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Testing the beneficial acclimation hypothesis: temperature effects on mating success in a butterfly


  • Thorin L. Geister
  • Klaus Fischer


Traditionally, it has been assumed that all acclimation changes to the phenotype enhance the performance of an individual organism in the environment in which those changes were induced (beneficial acclimation hypothesis [BAH]), a theory that has been repeatedly challenged in recent years. We here use a full-factorial design with 2 developmental and 2 acclimation temperatures to test their effects on reproductive performance in the tropical butterfly, Bicyclus anynana. Competition experiments among virgin males from different thermal groups revealed that, at 20 °C, both groups acclimated to 20 °C achieved more than twice as many matings as those acclimated to 27 °C, whereas at 27 °C, only one group (acclimated to 27 °C) outperformed all others. Chill-coma recovery times were also longer for butterflies that developed at higher temperatures, indicating that butterflies responded physiologically to the temperatures at which they were reared. Our results support the BAH at least in part, and do not support any alternative hypotheses. Copyright 2007, Oxford University Press.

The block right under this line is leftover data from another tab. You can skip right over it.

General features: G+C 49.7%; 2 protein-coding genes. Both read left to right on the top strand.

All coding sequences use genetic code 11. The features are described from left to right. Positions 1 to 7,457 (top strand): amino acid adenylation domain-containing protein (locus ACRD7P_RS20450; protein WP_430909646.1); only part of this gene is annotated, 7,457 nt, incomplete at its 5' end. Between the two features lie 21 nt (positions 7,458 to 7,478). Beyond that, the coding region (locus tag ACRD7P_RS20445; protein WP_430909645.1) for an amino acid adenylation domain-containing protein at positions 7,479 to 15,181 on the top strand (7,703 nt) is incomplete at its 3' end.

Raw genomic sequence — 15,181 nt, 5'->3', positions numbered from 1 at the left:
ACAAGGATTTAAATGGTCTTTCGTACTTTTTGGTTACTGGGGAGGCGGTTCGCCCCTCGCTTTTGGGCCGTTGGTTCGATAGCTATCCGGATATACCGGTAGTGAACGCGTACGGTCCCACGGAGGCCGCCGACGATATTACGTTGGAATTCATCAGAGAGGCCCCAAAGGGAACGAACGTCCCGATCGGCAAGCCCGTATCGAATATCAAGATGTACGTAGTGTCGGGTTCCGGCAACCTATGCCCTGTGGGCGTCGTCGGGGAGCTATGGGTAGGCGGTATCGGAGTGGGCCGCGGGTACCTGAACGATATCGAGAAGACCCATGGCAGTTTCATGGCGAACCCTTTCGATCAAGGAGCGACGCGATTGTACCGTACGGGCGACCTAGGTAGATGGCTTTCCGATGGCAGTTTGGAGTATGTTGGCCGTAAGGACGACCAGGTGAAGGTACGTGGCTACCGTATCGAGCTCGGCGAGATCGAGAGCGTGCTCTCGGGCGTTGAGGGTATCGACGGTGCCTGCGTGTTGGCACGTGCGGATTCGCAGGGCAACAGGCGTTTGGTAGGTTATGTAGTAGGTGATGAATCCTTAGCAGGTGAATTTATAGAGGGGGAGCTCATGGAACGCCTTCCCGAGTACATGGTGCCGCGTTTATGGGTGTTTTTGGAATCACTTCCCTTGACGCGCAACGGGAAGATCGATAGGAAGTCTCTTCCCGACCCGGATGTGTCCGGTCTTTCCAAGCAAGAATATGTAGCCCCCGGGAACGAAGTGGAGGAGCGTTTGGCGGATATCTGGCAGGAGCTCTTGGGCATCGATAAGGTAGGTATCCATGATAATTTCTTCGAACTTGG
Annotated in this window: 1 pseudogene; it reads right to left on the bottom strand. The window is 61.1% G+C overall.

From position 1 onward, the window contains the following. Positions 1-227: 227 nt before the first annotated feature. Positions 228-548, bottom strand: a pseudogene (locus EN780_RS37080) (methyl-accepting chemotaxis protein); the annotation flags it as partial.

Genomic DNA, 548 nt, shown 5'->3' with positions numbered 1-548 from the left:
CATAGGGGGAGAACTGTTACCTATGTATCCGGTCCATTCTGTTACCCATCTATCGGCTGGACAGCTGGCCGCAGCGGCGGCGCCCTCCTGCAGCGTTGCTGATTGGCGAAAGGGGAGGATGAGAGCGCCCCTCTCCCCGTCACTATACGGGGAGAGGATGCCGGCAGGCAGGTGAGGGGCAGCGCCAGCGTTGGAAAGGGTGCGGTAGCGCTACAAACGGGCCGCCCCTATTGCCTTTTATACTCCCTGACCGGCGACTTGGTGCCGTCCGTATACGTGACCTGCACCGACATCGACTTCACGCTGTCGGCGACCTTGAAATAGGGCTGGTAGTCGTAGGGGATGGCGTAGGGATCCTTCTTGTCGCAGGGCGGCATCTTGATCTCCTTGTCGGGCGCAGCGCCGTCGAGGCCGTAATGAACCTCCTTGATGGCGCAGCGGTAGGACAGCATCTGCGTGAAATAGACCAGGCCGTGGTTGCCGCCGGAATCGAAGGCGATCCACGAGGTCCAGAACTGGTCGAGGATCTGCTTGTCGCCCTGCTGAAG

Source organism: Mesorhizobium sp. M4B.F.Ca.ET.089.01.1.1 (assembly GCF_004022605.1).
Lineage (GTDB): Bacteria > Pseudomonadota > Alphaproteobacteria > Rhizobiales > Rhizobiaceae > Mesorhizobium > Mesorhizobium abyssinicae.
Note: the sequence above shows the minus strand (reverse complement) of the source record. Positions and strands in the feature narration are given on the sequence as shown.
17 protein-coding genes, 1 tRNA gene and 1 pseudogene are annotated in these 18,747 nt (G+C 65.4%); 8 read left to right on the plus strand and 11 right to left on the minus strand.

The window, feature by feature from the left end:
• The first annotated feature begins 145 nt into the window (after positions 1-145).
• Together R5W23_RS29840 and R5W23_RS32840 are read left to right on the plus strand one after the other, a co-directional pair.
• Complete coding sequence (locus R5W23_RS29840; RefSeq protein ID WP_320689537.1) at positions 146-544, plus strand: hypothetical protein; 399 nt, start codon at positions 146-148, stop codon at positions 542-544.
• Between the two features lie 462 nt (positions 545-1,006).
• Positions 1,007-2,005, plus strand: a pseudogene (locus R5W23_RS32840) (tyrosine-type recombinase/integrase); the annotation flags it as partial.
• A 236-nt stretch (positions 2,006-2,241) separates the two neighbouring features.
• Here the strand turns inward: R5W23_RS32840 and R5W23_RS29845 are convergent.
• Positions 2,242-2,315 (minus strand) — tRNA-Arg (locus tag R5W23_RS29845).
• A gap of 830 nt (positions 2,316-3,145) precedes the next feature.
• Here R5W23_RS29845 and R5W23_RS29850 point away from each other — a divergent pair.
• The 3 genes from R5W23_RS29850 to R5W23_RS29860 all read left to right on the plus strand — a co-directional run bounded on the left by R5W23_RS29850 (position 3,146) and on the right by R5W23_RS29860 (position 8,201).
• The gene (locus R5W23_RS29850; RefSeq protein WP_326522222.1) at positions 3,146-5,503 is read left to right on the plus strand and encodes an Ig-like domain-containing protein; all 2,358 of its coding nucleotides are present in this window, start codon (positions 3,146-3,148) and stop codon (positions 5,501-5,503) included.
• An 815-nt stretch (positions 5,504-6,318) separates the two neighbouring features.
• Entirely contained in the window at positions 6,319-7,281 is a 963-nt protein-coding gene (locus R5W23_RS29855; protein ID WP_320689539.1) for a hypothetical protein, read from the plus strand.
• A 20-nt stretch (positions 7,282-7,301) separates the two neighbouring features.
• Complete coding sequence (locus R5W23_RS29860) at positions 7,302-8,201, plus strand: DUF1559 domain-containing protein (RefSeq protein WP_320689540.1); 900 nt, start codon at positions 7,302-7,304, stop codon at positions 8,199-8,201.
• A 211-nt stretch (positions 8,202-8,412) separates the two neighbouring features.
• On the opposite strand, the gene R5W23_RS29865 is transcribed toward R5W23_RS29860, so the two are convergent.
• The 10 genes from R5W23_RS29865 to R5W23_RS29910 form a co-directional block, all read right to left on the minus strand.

Suggested Citation

  • Thorin L. Geister & Klaus Fischer, 2007. "Testing the beneficial acclimation hypothesis: temperature effects on mating success in a butterfly," Behavioral Ecology, International Society for Behavioral Ecology, vol. 18(4), pages 658-664.
  • Handle: RePEc:oup:beheco:v:18:y:2007:i:4:p:658-664

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